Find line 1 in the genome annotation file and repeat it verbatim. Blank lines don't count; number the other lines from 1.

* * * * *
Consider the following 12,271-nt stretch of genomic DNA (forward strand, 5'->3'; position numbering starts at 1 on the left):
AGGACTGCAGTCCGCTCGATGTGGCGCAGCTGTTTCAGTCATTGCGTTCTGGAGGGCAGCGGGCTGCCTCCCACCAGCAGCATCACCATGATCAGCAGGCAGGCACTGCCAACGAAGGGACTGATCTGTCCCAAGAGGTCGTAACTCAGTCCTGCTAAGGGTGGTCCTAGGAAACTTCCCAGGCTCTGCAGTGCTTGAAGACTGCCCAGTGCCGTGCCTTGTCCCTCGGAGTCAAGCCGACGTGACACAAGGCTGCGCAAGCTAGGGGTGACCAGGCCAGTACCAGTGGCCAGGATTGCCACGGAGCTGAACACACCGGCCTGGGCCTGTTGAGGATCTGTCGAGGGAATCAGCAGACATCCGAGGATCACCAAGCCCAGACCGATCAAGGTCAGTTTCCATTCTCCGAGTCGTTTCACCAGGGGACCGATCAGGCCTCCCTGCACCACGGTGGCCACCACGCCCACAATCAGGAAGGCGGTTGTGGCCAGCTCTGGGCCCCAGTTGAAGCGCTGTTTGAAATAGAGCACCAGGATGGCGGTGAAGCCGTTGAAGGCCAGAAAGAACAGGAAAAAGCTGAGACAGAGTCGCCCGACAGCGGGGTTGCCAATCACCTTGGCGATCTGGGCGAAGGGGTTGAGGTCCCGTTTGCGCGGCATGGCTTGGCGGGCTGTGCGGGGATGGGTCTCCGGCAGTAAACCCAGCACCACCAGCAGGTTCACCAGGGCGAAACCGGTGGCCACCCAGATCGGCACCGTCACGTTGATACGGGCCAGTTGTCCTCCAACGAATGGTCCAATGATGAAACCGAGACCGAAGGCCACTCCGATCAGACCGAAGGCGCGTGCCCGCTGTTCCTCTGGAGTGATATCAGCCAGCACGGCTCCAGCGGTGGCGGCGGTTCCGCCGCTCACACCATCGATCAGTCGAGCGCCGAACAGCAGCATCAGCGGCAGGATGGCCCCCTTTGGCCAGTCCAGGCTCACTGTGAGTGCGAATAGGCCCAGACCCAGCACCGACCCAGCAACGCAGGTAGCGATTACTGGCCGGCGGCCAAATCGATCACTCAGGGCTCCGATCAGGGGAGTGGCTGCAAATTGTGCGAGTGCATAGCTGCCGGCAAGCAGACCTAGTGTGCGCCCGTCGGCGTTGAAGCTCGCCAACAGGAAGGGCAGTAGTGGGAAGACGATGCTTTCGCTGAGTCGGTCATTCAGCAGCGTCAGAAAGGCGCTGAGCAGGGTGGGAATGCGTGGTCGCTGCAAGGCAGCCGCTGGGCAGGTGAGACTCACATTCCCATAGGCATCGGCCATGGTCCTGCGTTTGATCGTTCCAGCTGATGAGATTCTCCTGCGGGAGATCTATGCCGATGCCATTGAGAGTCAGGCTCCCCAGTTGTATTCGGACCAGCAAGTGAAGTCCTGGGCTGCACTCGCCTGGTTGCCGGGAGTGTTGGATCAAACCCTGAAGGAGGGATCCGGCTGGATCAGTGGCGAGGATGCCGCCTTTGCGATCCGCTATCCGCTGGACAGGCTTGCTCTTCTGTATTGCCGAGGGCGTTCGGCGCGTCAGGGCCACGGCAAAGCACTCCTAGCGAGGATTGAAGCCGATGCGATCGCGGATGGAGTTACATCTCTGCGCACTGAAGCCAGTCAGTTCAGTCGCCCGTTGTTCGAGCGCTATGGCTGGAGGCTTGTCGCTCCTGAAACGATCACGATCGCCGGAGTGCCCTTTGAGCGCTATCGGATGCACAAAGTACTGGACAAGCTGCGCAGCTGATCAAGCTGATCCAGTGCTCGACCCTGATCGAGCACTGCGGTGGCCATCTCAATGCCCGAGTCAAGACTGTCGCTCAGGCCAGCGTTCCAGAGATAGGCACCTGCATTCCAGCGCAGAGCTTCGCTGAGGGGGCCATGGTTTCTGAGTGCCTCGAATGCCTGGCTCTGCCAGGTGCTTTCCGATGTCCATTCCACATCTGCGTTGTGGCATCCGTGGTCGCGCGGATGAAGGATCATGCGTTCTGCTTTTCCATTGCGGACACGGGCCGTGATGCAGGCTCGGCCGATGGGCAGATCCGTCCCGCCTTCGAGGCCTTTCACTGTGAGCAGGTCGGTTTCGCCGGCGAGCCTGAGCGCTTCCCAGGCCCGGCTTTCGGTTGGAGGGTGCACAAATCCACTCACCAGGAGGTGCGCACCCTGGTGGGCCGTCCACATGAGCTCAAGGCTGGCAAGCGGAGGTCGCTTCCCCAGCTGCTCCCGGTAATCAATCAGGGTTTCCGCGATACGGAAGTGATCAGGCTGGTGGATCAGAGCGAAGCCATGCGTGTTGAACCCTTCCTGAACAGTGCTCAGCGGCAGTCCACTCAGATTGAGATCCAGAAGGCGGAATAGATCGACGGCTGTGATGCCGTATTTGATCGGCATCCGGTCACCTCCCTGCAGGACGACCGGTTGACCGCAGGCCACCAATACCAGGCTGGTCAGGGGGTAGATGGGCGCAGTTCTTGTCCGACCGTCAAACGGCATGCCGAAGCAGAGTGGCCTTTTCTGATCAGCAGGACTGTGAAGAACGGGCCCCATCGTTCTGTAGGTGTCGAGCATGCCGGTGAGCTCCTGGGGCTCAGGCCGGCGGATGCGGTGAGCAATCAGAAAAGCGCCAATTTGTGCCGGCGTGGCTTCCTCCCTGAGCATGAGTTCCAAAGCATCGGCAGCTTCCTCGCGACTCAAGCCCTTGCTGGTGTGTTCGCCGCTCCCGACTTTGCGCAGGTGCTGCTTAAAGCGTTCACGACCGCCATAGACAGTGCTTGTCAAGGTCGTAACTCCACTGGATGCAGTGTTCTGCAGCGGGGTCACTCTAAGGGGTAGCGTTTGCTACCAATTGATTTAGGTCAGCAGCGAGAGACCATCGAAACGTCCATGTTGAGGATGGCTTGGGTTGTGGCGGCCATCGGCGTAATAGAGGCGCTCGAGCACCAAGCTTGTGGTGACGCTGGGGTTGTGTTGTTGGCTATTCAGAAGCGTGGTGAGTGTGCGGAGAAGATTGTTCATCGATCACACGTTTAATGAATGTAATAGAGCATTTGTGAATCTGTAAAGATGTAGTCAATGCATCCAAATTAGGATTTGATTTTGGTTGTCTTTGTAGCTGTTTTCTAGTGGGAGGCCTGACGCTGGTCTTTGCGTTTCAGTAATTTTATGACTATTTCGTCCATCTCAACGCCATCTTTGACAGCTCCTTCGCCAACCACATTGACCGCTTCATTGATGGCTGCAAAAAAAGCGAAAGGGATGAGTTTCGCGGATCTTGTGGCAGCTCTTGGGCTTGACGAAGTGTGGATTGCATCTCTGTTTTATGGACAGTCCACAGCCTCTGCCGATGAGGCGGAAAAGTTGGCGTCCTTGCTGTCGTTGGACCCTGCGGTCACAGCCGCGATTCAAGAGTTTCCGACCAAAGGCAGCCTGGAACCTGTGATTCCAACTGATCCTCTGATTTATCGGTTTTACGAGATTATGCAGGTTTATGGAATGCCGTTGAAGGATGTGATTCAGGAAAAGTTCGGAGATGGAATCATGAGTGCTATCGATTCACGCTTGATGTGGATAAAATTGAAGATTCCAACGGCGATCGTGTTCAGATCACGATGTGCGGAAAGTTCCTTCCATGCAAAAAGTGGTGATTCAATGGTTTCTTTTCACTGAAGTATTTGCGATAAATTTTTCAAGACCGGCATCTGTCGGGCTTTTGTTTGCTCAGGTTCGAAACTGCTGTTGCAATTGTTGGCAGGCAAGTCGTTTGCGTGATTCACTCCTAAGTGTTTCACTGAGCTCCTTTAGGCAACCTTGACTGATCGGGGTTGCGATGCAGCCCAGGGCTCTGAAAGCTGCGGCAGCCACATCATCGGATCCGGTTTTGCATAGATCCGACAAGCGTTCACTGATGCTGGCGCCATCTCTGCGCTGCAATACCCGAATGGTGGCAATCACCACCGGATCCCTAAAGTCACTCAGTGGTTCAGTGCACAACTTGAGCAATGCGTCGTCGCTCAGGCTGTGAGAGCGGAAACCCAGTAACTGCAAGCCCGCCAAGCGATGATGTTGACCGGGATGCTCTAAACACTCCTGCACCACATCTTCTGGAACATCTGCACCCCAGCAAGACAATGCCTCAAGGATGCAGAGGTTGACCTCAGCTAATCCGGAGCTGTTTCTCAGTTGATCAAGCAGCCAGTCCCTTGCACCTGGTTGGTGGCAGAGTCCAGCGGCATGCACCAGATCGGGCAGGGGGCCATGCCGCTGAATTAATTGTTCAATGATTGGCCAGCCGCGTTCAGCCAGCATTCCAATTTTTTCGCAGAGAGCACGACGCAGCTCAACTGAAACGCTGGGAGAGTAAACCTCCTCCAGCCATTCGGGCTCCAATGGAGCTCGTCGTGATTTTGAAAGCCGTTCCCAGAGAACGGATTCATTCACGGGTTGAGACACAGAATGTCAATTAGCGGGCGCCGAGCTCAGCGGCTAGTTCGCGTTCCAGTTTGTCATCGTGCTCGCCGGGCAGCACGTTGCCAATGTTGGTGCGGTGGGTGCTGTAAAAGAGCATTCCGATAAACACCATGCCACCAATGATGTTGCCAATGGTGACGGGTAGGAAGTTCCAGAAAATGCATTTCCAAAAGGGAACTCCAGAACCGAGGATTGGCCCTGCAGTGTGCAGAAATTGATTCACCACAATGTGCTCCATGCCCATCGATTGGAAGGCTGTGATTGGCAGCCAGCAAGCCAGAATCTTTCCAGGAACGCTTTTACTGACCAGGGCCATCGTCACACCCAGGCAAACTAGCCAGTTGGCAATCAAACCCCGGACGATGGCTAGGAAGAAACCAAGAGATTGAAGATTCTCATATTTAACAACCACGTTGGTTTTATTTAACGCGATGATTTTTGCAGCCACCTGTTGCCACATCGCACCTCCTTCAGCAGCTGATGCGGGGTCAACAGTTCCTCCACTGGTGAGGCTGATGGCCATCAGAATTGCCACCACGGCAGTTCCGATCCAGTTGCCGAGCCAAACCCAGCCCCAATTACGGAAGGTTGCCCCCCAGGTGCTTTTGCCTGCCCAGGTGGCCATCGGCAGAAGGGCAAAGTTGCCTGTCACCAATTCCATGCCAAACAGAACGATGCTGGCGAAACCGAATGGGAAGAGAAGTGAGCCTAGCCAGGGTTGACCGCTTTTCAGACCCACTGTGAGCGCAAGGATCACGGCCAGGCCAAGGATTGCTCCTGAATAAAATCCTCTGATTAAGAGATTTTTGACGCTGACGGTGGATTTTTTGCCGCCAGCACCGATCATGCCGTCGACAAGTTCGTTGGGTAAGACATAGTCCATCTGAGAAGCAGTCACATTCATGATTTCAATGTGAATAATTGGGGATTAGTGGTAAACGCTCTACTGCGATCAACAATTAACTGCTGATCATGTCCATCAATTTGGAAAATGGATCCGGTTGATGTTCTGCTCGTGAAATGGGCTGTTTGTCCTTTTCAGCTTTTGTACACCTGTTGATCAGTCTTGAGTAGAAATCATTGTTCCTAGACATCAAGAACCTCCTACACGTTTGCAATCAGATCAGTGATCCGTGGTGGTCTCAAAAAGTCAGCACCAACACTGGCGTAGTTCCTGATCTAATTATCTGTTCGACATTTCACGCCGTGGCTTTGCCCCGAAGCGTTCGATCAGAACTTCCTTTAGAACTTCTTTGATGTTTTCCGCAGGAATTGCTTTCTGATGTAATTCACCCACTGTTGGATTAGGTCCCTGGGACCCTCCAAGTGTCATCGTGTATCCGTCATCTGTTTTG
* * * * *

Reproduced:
Consider the following 12,271-nt stretch of genomic DNA (forward strand, 5'->3'; position numbering starts at 1 on the left):